U.K. scientists develop ultrasonic device to better clean medical instruments

StarStream device--Courtesy of the University of Southampton

Researchers from the University of Southampton have created an ultrasonic device that creates tiny bubbles to scrub surfaces--thereby reducing the need for additives and heating to achieve effective cleaning. Known as the StarStream, the device, which is already in commercial production by ultrasound cleaning specialist Ultrawave, essentially improves the cleaning power of water.

In testing, the StarStream was able to effectively remove biological contamination, including brain tissue, from surgical steel using just cold water. The device was also effective when used to remove bacterial biofilms, as well as in stripping soft tissue from bones. The latter is typically required prior to transplants to prevent rejection of the transplanted material.

"In the absence of sufficient cleaning of medical instruments, contamination and infection can result in serious consequences for the health sector and remains a significant challenge," Principal Investigator Professor Tim Leighton, from the University's Institute of Sound and Vibration Research, said in a statement. "Our highly-effective cleaning device, achieved with cold water and without the need for chemical additives or the high power consumption associated with conventional strategies, has the potential to meet this challenge and transform the sector."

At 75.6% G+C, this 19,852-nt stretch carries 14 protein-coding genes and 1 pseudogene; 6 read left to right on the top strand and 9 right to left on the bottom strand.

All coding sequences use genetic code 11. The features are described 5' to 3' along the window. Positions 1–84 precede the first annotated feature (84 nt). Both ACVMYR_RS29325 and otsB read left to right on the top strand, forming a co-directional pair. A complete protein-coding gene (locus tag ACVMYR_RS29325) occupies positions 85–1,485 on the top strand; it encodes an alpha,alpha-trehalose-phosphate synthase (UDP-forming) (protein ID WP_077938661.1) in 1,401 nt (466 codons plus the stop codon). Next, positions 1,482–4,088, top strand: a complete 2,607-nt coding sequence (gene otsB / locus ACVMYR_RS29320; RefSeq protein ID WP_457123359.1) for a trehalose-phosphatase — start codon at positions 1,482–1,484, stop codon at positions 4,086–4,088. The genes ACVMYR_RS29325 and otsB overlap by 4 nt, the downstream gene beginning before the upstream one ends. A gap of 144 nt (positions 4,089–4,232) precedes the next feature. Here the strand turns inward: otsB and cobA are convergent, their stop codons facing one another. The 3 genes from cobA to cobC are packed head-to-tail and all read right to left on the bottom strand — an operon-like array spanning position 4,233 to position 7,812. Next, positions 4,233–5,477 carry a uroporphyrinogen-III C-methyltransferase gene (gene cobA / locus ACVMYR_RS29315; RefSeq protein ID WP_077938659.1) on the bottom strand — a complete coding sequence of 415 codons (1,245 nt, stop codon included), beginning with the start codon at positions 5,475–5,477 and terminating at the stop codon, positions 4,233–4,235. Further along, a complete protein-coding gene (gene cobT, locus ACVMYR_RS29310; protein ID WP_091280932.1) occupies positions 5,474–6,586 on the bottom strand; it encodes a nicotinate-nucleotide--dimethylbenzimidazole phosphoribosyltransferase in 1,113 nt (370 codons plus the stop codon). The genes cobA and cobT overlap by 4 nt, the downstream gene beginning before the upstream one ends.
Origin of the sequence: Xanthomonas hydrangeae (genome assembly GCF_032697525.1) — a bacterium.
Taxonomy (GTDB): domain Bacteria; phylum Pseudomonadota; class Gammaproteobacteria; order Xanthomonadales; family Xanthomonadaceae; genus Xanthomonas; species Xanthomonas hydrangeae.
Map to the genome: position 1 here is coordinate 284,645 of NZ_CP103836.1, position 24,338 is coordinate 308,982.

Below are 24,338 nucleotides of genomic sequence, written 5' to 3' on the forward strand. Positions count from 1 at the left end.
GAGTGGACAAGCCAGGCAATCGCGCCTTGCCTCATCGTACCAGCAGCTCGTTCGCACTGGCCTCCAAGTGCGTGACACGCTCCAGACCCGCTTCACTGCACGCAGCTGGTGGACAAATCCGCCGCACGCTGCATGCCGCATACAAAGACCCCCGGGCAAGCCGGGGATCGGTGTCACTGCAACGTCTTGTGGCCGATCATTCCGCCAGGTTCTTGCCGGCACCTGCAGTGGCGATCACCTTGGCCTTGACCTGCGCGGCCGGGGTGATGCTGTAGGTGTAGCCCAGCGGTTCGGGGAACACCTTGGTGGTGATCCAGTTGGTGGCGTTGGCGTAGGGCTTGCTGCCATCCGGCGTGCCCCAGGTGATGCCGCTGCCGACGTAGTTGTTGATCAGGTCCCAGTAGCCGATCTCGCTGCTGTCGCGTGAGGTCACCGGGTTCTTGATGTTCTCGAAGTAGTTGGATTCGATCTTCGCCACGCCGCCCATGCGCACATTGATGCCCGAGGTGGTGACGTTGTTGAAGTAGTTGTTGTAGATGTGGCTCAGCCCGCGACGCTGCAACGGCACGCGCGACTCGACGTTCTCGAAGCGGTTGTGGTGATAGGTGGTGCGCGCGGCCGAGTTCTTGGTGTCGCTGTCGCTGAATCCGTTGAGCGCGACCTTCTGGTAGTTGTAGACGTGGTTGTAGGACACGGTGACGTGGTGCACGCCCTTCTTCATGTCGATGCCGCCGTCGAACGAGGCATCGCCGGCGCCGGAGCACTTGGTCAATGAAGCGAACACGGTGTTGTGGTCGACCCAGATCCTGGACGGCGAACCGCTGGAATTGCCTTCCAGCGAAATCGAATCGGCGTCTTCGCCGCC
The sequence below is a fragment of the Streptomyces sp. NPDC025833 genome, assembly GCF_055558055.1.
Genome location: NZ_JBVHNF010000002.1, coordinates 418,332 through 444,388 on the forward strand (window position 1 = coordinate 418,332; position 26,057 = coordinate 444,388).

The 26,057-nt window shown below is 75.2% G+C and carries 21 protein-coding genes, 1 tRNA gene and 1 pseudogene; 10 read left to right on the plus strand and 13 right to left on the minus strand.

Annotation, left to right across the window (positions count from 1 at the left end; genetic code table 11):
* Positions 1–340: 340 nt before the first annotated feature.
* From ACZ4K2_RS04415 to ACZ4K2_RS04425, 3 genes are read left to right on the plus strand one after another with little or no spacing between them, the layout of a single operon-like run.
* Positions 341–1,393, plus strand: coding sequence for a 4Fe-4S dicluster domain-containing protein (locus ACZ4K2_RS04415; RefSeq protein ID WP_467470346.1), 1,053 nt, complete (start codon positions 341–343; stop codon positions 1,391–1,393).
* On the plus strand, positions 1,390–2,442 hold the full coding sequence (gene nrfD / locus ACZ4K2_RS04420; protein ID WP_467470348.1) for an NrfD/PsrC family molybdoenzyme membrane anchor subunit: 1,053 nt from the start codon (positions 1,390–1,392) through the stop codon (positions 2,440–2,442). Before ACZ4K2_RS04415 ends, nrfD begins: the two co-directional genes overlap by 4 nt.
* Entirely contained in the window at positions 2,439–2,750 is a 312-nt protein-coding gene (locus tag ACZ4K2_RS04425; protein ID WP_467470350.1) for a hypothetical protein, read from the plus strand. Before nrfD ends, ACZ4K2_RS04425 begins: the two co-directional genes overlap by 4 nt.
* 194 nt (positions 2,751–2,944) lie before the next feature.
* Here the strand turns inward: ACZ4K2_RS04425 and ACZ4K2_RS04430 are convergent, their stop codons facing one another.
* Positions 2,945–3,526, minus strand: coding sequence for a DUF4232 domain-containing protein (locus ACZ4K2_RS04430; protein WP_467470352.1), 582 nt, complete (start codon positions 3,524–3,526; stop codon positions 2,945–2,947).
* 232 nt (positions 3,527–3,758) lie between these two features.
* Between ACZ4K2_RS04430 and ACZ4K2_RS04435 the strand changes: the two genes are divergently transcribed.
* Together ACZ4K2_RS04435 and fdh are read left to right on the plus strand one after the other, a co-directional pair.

Ultrawave and the University of Southampton developed StarStream via a partnership. The device can save an estimated 79% to 97% of the energy used in current commercial products. And it also recycles the used water, so it produces water savings of 83% to 99%.

"Commercialization is vital: if we cannot build a business that can sell thousands of these to health providers at a price they find attractive, this invention will stay in the laboratory and help no-one," concluded Leighton.

- here is the announcement

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